Preschool-Based Obesity Prevention Effectiveness Trial: Diversity Supplement

Abstract

The purpose of the supplement is to examine the association between home food availability/accessibility, dietary intake and weight status among African-American preschool children. The specific aims of the project are to:

  1. Identify factors that influence home food availability/accessibility in African-American families with preschool age children.
  2. Refine a measure to assess home food availability/accessibility of energy dense and nutrient dense food options in African-American families with preschool age children.
  3. Examine home food availability/accessibility of energy dense and nutrient dense food options in African-American families with preschool age children.
  4. Investigate the relationship between home food availability/accessibility, dietary intake, and BMI among African-American preschool children.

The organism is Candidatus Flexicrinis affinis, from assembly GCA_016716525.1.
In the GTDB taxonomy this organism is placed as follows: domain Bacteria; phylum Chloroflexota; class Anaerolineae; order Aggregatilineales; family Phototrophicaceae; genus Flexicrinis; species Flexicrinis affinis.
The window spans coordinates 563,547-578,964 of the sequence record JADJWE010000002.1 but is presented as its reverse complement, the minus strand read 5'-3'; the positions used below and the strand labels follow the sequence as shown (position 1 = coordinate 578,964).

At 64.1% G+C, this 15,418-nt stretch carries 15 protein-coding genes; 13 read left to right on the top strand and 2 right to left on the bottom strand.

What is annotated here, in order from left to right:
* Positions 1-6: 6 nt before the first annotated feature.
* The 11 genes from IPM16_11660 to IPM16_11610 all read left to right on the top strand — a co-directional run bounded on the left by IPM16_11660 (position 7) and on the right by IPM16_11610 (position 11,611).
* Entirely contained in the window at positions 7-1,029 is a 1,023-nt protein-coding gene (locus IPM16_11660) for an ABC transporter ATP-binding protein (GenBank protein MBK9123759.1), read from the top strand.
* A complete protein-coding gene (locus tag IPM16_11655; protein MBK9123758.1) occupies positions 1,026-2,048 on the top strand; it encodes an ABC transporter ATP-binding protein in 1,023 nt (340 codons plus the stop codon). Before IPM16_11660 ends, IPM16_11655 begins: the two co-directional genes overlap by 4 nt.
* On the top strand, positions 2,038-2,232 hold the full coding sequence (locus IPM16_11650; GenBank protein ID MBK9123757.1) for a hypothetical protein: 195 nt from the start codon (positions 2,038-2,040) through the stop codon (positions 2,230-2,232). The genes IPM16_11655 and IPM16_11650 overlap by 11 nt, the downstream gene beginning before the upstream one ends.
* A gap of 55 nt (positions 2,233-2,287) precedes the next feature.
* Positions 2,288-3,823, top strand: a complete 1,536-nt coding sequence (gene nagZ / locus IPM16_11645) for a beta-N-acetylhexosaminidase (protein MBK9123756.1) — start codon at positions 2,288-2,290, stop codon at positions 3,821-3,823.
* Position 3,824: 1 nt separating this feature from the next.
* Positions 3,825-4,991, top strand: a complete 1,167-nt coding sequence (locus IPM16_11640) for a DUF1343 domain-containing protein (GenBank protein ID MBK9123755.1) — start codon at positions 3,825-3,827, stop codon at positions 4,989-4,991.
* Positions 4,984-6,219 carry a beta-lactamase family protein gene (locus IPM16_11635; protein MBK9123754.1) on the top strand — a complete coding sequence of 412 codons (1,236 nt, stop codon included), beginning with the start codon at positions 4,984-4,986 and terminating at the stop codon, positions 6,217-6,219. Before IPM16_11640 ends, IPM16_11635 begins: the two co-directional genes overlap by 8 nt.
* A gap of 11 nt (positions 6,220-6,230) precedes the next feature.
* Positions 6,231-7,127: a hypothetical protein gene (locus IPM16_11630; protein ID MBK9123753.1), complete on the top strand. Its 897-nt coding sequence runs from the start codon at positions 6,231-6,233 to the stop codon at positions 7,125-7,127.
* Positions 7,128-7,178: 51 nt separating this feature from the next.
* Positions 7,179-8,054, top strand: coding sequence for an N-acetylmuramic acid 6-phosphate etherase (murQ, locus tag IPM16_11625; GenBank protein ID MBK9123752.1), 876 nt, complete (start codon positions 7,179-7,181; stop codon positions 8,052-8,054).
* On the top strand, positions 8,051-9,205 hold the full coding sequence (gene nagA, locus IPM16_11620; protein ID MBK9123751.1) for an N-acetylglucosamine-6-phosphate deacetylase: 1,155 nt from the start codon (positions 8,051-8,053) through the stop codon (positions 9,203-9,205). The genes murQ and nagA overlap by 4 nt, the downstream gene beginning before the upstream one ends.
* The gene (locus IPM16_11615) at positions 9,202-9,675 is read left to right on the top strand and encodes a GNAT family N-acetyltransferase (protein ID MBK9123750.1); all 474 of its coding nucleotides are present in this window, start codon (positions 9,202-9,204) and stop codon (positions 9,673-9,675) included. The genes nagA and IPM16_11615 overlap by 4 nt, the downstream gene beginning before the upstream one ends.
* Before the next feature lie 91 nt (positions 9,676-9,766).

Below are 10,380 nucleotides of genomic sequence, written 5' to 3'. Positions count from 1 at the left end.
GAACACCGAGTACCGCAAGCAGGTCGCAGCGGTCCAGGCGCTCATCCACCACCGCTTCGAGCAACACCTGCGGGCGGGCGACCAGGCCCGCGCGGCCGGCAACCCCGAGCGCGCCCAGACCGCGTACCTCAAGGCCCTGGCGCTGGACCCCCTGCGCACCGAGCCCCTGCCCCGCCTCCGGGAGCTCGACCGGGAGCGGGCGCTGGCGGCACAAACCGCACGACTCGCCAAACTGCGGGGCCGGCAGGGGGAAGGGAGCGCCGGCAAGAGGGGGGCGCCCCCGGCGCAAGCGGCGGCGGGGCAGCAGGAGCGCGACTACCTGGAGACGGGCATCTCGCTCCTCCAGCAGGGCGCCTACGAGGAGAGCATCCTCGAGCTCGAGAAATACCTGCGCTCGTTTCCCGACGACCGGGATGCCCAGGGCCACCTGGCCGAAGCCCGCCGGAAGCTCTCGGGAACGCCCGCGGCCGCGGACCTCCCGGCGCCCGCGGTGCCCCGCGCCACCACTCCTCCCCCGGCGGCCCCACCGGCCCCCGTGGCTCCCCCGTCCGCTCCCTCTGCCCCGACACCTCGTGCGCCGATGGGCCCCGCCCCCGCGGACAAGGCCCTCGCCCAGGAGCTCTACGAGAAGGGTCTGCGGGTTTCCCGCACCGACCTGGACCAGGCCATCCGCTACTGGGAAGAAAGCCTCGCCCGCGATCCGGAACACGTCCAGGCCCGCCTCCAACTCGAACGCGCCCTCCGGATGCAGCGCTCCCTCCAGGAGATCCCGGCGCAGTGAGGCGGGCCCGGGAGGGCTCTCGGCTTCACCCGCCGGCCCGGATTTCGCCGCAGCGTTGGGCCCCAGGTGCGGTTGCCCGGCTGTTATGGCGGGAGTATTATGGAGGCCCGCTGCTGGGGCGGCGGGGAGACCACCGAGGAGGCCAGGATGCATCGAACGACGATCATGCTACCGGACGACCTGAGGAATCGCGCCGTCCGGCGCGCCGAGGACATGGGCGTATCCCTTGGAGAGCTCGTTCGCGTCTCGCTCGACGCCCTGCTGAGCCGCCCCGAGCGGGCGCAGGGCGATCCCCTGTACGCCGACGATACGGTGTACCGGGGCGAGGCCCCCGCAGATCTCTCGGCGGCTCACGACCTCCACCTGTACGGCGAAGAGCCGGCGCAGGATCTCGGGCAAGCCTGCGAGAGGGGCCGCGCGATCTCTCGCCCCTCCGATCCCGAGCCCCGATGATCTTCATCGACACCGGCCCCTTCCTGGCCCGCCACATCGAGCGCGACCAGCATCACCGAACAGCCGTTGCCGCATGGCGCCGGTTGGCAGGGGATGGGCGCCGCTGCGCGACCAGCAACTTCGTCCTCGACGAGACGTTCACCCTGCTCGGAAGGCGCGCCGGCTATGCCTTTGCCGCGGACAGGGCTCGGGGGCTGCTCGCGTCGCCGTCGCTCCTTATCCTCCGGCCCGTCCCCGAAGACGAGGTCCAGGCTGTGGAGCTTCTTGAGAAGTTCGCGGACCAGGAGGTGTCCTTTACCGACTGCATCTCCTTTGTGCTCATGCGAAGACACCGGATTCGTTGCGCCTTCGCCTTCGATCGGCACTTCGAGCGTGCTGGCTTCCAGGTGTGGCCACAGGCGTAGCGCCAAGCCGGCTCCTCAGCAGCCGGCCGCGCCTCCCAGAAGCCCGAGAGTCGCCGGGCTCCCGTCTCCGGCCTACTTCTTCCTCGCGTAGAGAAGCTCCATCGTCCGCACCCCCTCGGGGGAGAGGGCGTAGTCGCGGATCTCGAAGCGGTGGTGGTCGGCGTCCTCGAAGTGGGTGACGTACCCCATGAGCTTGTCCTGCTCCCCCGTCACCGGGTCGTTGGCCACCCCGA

The core design of the supplemental study matches the design of the parent grant. In the parent grant, eighteen Chicago Public School Preschool Programs (3-5 year old children) have been randomized to a teacher-delivered weight control intervention (WCI) or General Health Control Intervention (GHI). The parent grant is designed to be implemented in two cohorts. A home food availability (specifically targeting availability of fruits and vegetables, high fat/low fat foods, and sweetened drinks) and shopping behavior questionnaire was added to the measures administered to parents in Cohort 2. Baseline data collection for Cohort 2 was completed January 4, 2008 with post intervention and 1 year data collection scheduled for spring and fall 2008 respectively. The home food availability and shopping behavior questionnaire was completed by a total of 334 Cohort 2 parents.

 

Principal investigator
Co-investigator(s)
Start date
09/15/2005
End date
05/31/2011
Total award
$210,830
About this grant

This grant is a supplement to a larger study called Preschool-Based Obesity Prevention Effectiveness Trial.

For more information, contact
Marian Fitzgibbon, PhD
Professor of Medicine
(312) 996-0146